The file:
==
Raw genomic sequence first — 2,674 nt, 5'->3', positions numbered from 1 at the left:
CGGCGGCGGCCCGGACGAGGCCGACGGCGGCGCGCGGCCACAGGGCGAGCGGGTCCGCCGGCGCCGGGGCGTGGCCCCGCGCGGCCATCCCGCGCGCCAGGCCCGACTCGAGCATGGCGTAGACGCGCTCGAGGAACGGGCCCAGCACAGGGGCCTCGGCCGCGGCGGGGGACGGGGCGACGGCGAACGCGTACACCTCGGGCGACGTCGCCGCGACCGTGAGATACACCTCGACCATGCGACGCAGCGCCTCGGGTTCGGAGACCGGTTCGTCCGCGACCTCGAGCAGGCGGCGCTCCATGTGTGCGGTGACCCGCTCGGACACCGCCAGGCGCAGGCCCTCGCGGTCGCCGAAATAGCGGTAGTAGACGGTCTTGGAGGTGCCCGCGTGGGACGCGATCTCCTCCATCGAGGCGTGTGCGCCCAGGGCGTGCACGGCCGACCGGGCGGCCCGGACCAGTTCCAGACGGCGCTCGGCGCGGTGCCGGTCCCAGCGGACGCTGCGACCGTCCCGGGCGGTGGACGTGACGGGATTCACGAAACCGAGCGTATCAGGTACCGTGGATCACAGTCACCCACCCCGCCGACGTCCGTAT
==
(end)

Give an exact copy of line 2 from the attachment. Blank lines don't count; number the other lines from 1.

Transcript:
CGGCGGCGGCCCGGACGAGGCCGACGGCGGCGCGCGGCCACAGGGCGAGCGGGTCCGCCGGCGCCGGGGCGTGGCCCCGCGCGGCCATCCCGCGCGCCAGGCCCGACTCGAGCATGGCGTAGACGCGCTCGAGGAACGGGCCCAGCACAGGGGCCTCGGCCGCGGCGGGGGACGGGGCGACGGCGAACGCGTACACCTCGGGCGACGTCGCCGCGACCGTGAGATACACCTCGACCATGCGACGCAGCGCCTCGGGTTCGGAGACCGGTTCGTCCGCGACCTCGAGCAGGCGGCGCTCCATGTGTGCGGTGACCCGCTCGGACACCGCCAGGCGCAGGCCCTCGCGGTCGCCGAAATAGCGGTAGTAGACGGTCTTGGAGGTGCCCGCGTGGGACGCGATCTCCTCCATCGAGGCGTGTGCGCCCAGGGCGTGCACGGCCGACCGGGCGGCCCGGACCAGTTCCAGACGGCGCTCGGCGCGGTGCCGGTCCCAGCGGACGCTGCGACCGTCCCGGGCGGTGGACGTGACGGGATTCACGAAACCGAGCGTATCAGGTACCGTGGATCACAGTCACCCACCCCGCCGACGTCCGTAT